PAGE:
I am very excited, even though there is still so much I don't know: what will my host family be like? Who else is in my program? Will I get hopelessly lost in the cobblestoned medina [old quarter]? Will I be able to understand a single word I hear in the streets?
And of course, I hope that I'll be able to learn more about Moroccan henna while I'm there. Fes is renowned for its henna artists (the origin of the "Fessi style" we know and love) and I would love to be able to watch a local neqasha [henna artist] at work and even ask some questions. I don't know how much time I'll have outside of class, but at the very least I'm sure there will be plenty of beautiful henna around, and I'll make sure to grab pictures inchaAllah [G!d-willing].
|My work in the Fessi style, 2014.|
I'm also hoping to meet some of the local Jewish community. While Fes was once a centre for Jewish culture and life (the great rabbi Maimonides studied there, among other notable figures), unfortunately only a hundred or so Jews remain and there is almost no Jewish presence in the 'old city' of the Fes Medina. There are still beautiful synagogues and other historical buildings, and I'm looking forward to discovering more of Jewish Fes.
I'll try to post as often as I can, although I don't know how reliable my internet access will be and I don't know how much time I'll have to write posts. But I will certainly try my best to make sure that there's a picture and a brief update here at least once a week. Follow along by subscribing to this blog so that you don't miss a post!
The student manual that the program sent us included Budgett-Meakin's 1901 travelogue "The Land of the Moors" on the list of recommended introductory reading. And since I am a conscientious student, of course, I went straight to the library (or internet, as the case might be). Meakin writes that Fez is "the true metropolis of Morocco... rich in the richest gifts to the Eastern taste" (pg. 235), and concludes (pg. 274):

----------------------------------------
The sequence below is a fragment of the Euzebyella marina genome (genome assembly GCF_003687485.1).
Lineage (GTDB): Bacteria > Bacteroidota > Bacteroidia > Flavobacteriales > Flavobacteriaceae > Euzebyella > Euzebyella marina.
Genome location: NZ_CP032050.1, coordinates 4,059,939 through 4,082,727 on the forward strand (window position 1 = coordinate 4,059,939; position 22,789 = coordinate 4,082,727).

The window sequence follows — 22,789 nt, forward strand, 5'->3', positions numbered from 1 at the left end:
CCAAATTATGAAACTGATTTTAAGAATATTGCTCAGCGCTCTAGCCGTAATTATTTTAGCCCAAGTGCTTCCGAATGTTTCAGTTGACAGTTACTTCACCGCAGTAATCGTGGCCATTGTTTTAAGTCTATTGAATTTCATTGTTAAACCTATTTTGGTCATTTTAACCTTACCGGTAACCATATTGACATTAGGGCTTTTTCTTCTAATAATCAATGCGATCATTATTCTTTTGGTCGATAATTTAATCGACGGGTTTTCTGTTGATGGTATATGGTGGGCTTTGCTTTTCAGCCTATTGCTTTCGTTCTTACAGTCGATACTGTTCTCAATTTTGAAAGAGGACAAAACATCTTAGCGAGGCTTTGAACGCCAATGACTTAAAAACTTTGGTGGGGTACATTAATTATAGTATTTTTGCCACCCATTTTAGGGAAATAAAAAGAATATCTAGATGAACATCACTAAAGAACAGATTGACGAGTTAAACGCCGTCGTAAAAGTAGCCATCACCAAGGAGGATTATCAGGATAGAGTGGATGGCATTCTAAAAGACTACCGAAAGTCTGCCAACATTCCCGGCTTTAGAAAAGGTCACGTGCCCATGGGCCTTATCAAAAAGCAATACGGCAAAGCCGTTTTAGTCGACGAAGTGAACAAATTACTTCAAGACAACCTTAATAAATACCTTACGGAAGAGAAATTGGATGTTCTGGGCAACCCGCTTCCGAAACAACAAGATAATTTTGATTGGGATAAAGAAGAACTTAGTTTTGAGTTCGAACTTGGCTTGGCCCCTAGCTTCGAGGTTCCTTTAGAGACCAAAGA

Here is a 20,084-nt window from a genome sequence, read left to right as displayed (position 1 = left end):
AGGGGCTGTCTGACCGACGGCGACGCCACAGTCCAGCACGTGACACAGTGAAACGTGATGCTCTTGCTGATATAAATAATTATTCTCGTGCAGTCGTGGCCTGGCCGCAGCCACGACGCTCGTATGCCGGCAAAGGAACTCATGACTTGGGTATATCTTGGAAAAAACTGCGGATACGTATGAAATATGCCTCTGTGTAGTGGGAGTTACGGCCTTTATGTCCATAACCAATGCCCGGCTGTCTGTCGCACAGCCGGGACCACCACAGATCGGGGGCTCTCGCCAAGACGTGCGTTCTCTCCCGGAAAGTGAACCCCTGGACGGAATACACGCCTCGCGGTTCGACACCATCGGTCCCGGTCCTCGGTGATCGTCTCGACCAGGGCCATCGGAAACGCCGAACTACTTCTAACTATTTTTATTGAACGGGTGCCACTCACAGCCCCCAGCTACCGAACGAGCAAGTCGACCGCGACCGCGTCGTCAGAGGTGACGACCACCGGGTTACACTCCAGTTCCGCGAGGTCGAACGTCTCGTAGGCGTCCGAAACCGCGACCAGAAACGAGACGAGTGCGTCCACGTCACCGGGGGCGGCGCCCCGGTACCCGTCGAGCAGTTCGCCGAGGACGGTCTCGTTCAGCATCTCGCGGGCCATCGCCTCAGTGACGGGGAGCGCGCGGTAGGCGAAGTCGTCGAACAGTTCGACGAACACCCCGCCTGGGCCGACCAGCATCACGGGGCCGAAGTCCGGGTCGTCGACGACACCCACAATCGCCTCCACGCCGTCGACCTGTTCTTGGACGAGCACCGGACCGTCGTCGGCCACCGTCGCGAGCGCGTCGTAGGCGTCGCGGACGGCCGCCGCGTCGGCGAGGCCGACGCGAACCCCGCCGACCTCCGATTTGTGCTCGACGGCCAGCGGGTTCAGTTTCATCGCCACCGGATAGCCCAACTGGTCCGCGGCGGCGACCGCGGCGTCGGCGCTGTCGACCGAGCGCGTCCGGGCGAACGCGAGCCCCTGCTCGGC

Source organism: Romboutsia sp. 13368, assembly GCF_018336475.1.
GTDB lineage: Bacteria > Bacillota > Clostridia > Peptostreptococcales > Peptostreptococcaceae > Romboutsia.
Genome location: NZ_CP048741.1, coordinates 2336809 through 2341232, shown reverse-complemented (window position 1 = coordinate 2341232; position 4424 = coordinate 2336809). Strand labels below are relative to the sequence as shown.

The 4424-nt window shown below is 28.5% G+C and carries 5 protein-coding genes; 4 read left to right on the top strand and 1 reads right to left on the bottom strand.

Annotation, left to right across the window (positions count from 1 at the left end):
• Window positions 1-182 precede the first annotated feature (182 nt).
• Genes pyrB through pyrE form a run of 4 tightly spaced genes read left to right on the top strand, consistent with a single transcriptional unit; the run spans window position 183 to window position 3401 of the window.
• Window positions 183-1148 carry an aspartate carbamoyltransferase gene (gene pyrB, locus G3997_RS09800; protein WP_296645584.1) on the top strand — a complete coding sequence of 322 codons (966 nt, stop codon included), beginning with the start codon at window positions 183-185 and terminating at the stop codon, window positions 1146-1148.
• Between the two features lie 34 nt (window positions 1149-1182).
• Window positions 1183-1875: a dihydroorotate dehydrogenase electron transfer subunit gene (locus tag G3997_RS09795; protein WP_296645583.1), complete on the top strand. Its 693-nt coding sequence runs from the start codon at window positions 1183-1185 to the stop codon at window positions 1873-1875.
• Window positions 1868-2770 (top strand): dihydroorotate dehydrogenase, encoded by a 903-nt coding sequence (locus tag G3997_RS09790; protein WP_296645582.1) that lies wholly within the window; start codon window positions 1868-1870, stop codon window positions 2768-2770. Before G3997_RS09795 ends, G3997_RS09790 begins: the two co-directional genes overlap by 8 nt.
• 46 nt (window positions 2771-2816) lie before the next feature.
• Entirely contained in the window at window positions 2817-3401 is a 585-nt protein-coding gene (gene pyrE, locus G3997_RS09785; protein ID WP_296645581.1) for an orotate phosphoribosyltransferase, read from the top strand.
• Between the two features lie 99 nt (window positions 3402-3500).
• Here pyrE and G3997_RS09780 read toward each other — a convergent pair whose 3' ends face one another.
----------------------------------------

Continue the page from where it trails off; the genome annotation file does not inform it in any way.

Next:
So much for the Fez of to-day, by far the most interesting town in Morocco, both as to its history and its contents, well worth a visit from the intelligent explorer able to appreciate and study things Moorish. What it may become in a generation it would be bootless to guess. There is just a possibility that it may still be the rambling city it now is, but the chances are all in favour of its seeing many alterations ere that, in its inhabitants, if not in its stones. It is by no means improbable that by that time the proud Fasis may have to own a different master from the easy-going shareefs of the present dynasty. Who can say?
|A view of Fez, from Budgett-Meakin's The Land of the Moors, 1901|
I do hope I qualify as an "intelligent explorer" and I certainly aim to study as much as I can and appreciate my time in "the most interesting town in Morocco." I look forward to the visit — whether I will succeed in navigating the streets of the medina, well, who can say?